Over the weekend, 20 top PlayerUnknown's Battlegrounds teams faced off at Intel Extreme Masters in Oakland, California. From inside a series of what we might call PlayerUnknown's BattleCubicles, squads squabbled over a $US200,000 ($264,396) prize pool. When the smoke cleared, a team that didn't even get invited took top honours, besting big-name teams, without even winning the final match. This shows that PUBG has potential to be a very different kind of esport, but it isn't there yet.
On Saturday, Marcus "The Cool Kid93" Redmond fought his way back through the losers bracket in Red Bull Battle Grounds' Street Fighter V last chance qualifier for Capcom Cup, eventually securing himself the first-place trophy and a spot in the North American Regional Finals the next day.
Redmond held his trophy aloft for the cheering crowd with tears streaming down his face -- but there was a distinctive voice missing from the audience.
The League of Legends Championship Series has issued a 20-month suspension of Li "Vasilii" Wei Jun in response to abusive behaviour he displayed last month on his Twitch channel.
During one of his broadcasts, the pro gamer screamed and threatened his then-girlfriend and overturned furniture, culminating in a visit from local police.
This weekend brought some of the best Street Fighter V players in North America to Boston to compete in one last Pro Tour event before Capcom Cup next month. While there wasn't a whole lot on the line for many of the attendees, the matches still proved to be fast and furious, with one notable veteran falling victim to a young upstart in one of the most surprising ways possible.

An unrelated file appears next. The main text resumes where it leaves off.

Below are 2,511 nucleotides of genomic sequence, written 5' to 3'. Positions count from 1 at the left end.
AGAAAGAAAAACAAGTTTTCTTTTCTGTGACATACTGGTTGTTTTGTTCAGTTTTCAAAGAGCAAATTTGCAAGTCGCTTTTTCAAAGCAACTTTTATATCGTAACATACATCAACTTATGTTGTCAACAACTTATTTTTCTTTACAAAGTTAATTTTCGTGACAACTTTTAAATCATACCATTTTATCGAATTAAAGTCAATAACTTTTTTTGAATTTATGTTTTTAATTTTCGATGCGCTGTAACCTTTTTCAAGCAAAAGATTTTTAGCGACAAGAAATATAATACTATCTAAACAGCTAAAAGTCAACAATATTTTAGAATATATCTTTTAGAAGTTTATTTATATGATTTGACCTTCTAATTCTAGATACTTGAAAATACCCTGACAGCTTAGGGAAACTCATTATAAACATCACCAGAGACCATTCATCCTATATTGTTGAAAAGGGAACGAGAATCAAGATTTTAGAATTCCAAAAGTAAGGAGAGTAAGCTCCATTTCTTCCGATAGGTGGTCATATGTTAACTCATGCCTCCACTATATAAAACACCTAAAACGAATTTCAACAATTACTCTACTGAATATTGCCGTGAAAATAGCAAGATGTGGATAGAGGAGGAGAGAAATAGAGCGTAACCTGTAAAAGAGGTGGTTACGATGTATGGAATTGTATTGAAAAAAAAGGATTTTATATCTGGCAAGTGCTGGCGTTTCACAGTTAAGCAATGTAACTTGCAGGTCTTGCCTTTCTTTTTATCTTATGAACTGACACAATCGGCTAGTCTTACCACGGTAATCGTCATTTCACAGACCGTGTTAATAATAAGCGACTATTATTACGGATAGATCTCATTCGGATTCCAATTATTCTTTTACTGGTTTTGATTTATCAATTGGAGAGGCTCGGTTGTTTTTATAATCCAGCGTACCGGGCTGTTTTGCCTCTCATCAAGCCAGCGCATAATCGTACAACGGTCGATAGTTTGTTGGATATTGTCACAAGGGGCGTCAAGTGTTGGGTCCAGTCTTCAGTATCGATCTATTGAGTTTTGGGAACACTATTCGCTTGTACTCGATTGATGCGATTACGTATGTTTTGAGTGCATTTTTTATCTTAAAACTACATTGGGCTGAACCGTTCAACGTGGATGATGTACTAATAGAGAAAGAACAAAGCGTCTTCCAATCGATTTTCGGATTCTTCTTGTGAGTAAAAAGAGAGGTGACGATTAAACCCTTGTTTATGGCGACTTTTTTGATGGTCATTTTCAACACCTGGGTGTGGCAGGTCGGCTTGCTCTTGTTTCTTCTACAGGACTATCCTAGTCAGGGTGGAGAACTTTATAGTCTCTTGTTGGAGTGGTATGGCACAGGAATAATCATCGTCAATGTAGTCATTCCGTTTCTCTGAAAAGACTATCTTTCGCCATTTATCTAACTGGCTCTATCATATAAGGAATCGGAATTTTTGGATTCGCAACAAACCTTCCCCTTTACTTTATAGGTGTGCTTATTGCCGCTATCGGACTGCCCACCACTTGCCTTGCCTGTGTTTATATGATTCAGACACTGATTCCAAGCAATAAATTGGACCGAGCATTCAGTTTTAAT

The Perfect World Masters kicked things off in Shanghai last night, and one team had to scramble last-minute to find a substitute player. Team Secret's MidOne had an urgent personal matter, and so his team had to turn to a local substitute and unique method of communication.
This weekend, scores of players in Busan, South Korea, will compete in a LAN pulled from Ready, Player One's wildest dreams. Stacked up in double-decker computer hubs, 100 competitors at a time will drop onto the abandoned island of PlayerUnknown's Battlegrounds and scrap, shoot and crawl until only one person is left standing at the centre of the blue circle.
It's a cliche at this point: Every esports experience starts with you sitting in your DXRacer gaming chair, watching some Dota 2 footage in Windows Media Player, with a half-eaten pizza and several print magazines on either side. Then, a redheaded babe wearing a peaked cap and stiletto pumps rings your doorbell to deliver your VR headset.
Bishoujo Senshi Sailor Moon S: Jougai Rantou!? Shuyaku Soudatsusen (roughly, Pretty Soldier Sailor Moon: Outdoor Brawl!? Star Scramble) is a fighting game that was developed for the Super Famicom in 1994.
Although the game never officially left Japan, the competitive fighting game community has taken a shine to this anime-based release. And with a variety of staple fighting game mechanics wrapped up in the iconic imagery of one of the most cherished franchises of all time, what's not to love?
On November 6, NRG Esports CEO and founder Andy Miller announced the firing of Overwatch team manager Max Bateman via Twitter, 14 hours after a woman said that he had sexually assaulted her. Miller tweeted that Bateman's firing was "in accordance with NRG ESports zero tolerance policy."
In an article titled "Are eSports Going To Replace The Beautiful Game?" British GQ contributor Andy Mitten spins a yarn about going somewhere where there are no Manchester United fans.
Where are all the sports-hungry young men, he wonders? This is where the esports hook comes in, a full twelve paragraphs after the article has begun.